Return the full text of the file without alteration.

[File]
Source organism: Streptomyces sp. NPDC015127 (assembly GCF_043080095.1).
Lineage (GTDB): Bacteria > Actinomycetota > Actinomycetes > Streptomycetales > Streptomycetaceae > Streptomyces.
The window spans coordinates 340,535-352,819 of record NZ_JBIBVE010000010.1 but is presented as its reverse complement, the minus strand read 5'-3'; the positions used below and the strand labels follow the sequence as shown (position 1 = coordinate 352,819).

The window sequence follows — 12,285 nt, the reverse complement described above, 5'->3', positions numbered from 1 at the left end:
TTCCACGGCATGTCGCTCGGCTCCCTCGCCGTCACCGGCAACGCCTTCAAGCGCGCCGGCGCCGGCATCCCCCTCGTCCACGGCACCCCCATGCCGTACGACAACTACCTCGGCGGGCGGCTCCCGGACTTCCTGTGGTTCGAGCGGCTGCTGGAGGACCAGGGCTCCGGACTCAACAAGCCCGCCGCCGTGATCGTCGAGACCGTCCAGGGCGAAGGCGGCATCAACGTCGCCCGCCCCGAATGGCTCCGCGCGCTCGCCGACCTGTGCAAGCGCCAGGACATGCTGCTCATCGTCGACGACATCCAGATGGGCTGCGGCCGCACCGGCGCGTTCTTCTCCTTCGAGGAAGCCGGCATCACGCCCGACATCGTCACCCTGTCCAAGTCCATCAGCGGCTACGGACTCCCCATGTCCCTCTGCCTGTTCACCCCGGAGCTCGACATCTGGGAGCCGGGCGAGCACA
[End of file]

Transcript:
Source organism: Streptomyces sp. NPDC015127 (assembly GCF_043080095.1).
Lineage (GTDB): Bacteria > Actinomycetota > Actinomycetes > Streptomycetales > Streptomycetaceae > Streptomyces.
The window spans coordinates 340,535-352,819 of record NZ_JBIBVE010000010.1 but is presented as its reverse complement, the minus strand read 5'-3'; the positions used below and the strand labels follow the sequence as shown (position 1 = coordinate 352,819).

The window sequence follows — 12,285 nt, the reverse complement described above, 5'->3', positions numbered from 1 at the left end:
TTCCACGGCATGTCGCTCGGCTCCCTCGCCGTCACCGGCAACGCCTTCAAGCGCGCCGGCGCCGGCATCCCCCTCGTCCACGGCACCCCCATGCCGTACGACAACTACCTCGGCGGGCGGCTCCCGGACTTCCTGTGGTTCGAGCGGCTGCTGGAGGACCAGGGCTCCGGACTCAACAAGCCCGCCGCCGTGATCGTCGAGACCGTCCAGGGCGAAGGCGGCATCAACGTCGCCCGCCCCGAATGGCTCCGCGCGCTCGCCGACCTGTGCAAGCGCCAGGACATGCTGCTCATCGTCGACGACATCCAGATGGGCTGCGGCCGCACCGGCGCGTTCTTCTCCTTCGAGGAAGCCGGCATCACGCCCGACATCGTCACCCTGTCCAAGTCCATCAGCGGCTACGGACTCCCCATGTCCCTCTGCCTGTTCACCCCGGAGCTCGACATCTGGGAGCCGGGCGAGCACA